We will develop world-class green building and energy codes.
- Raise the standards for our building and energy codes. Working together with the industry leaders and City Council, the City will continue to improve standards for energy performance and sustainable building practices in new construction. Standards will be implemented that raise the bar towards better construction practices, higher efficiency equipment, and improved operations and maintenance to improve the quality of our building stock and lower energy costs for residents.
- Enhance Energy Code enforcement. Energy performance standards need strong enforcement and education to ensure existing and new standards are met. Additional resources must be allocated to City agencies that will ensure that these requirements are fulfilled in both the design phase and during construction.
We will become a global hub for clean energy technology and innovation.
- Explore innovative technologies for New York City buildings. Reaching 80 by 50 will depend in part on identifying and scaling up new clean energy technologies and strategies for efficiency. The City will study promising new solutions to explore their adaptability to New York City and develop best practice guidelines for implementation.
- Support emerging entrepreneurs in clean energy and energy
efficiency. The City will expand the city’s clean technology incubator programs to support entrepreneurs and promote local company growth, including “step-out” and prototyping space that allow emerging companies to stay in New York City as they grow.
Friday, September 19, 2014
It's the third Friday in September, which means it's Park(ing) Day, that newest of urban rituals in which urbanites take over a parking space for a day and turn it into a funky public realm.
The best montage of this year's festivities seems to be over at Twitter with at #park(ing) day. See it here.
More on Park(ing) Day's history by the Washington Post here.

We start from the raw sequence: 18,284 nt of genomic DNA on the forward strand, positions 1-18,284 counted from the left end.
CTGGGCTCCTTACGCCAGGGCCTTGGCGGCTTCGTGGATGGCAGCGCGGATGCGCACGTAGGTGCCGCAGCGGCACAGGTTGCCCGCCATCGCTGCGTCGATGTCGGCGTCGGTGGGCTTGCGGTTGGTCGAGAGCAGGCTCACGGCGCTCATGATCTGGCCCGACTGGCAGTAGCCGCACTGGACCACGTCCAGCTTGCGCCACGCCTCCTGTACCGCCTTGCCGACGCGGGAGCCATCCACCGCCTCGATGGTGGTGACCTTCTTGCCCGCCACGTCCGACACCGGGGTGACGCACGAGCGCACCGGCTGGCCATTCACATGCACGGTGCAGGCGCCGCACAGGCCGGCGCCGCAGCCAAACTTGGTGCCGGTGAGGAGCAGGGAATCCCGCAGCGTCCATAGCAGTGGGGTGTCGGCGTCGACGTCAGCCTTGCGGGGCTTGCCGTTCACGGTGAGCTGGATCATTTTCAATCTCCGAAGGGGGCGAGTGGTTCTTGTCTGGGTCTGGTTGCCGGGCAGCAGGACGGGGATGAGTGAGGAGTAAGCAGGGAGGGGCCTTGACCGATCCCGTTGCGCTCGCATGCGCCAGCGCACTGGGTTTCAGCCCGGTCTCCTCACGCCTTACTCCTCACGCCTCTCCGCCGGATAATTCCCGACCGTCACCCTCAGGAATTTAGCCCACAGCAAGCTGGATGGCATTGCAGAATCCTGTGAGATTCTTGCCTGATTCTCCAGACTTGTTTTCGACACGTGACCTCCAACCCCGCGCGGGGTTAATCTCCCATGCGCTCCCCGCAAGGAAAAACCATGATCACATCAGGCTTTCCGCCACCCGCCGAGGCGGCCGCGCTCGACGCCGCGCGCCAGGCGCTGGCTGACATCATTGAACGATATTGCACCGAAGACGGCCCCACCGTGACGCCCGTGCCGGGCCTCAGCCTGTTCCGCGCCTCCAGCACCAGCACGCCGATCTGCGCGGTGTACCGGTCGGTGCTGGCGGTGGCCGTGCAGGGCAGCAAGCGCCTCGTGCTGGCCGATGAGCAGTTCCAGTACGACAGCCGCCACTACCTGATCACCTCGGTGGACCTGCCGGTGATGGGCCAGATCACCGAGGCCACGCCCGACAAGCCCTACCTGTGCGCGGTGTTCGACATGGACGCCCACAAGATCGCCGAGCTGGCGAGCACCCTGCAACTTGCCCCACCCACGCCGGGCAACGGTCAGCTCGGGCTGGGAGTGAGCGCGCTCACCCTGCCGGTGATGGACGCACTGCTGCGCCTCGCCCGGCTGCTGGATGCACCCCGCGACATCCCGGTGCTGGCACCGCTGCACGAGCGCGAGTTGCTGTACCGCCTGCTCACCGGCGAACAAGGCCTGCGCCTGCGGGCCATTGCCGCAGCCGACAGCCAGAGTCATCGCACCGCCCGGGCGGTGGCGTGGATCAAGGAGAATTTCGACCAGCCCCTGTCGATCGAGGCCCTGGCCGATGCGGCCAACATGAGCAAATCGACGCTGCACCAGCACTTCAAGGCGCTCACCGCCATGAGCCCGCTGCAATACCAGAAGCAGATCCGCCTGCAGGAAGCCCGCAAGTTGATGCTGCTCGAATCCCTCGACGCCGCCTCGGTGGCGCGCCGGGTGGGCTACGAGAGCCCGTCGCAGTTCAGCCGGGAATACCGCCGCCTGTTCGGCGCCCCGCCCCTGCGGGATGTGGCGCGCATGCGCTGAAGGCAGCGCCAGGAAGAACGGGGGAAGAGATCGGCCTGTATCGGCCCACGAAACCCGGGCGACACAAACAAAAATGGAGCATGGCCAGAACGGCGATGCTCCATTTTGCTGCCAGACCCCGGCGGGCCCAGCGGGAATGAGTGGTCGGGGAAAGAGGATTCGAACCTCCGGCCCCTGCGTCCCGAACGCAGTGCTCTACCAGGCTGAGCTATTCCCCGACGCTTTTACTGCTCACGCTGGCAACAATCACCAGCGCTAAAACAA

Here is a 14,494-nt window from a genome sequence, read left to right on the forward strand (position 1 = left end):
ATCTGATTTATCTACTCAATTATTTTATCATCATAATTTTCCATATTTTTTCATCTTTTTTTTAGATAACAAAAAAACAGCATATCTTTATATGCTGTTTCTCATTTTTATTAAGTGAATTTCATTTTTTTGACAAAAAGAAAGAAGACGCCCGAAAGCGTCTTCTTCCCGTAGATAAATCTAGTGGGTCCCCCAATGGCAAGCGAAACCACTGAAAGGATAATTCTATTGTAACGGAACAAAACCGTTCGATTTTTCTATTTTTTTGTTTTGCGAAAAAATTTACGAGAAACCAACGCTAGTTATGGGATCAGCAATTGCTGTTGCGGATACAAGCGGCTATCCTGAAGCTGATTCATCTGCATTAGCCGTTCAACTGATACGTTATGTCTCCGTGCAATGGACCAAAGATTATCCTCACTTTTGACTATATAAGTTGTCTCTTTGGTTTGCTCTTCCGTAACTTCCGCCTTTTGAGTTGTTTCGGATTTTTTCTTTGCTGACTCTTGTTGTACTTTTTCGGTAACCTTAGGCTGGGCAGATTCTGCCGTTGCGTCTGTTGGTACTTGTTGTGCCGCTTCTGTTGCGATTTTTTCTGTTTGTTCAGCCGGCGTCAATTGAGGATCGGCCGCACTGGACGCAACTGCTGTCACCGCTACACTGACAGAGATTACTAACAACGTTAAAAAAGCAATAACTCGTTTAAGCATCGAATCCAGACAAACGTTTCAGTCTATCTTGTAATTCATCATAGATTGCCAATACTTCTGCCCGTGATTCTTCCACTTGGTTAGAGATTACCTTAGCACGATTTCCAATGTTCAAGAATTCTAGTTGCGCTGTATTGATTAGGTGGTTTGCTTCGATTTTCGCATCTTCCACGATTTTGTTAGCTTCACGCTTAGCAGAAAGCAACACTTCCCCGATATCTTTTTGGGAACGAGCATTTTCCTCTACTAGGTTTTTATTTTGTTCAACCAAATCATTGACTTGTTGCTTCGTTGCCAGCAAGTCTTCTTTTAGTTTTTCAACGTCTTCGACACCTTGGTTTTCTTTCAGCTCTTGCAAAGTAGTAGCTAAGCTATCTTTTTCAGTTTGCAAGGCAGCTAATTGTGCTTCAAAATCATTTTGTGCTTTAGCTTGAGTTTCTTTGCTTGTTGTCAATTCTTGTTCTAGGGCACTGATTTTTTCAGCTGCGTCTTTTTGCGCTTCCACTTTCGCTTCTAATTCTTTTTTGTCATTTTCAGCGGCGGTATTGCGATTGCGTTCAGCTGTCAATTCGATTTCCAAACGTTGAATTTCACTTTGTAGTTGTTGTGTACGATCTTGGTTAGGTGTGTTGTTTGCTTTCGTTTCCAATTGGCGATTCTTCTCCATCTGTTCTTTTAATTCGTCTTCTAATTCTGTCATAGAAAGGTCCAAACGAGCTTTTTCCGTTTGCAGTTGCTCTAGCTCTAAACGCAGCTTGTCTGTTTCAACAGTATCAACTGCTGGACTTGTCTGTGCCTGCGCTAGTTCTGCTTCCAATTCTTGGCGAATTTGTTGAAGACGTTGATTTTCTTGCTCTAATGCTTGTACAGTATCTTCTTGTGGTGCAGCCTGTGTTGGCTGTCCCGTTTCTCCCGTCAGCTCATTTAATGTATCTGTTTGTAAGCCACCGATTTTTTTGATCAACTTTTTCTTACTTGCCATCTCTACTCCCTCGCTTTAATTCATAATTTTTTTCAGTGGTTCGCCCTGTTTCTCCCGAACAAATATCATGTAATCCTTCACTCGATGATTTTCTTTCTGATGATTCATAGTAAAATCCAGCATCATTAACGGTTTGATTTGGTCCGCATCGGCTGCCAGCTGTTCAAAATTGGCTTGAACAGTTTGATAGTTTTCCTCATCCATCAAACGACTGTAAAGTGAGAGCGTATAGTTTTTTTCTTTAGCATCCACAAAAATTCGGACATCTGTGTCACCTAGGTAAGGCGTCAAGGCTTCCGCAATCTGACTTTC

Stephen R. Miller
All things climate change are about to descend on NYC. Revolving around next week’s UN Climate Summit (Sept. 23), more than 100 events are being planned for NYC’s Climate Week. Here are just a few:
People’s Climate March:
Sunday, Sept. 21 at 11:30 a.m.
Location: Meet at Central Park West, between 59th & 86th Streets in Manhattan. The march will end at 11th Ave. between 34th and 38th Streets.
Promoters are heralding this as a "massive, history-making march," with hundreds of coordinating actions throughout the world.
Interfaith Summit on Climate Change:
Monday, Sept. 22 from 9-11 a.m.
Location: Saint Peter’s Church, 619 Lexington Avenue, New York, New York
Morning discussions on ethics, spirituality, climate change and faith communities, divestment and renewable energy. Registration is required, but there is no admission cost.
UN Climate Summit:
Tuesday, Sept. 23
By invitation from UN Secretary-General Ban Ki-moon, more than 120 heads of state as well as other world leaders, including EPA Administrator Gina McCarthy, have committed to attend the summit, with a goal of galvanizing action to reduce emissions, strengthen climate resilience, and mobilize political will for a meaningful legal agreement in 2015.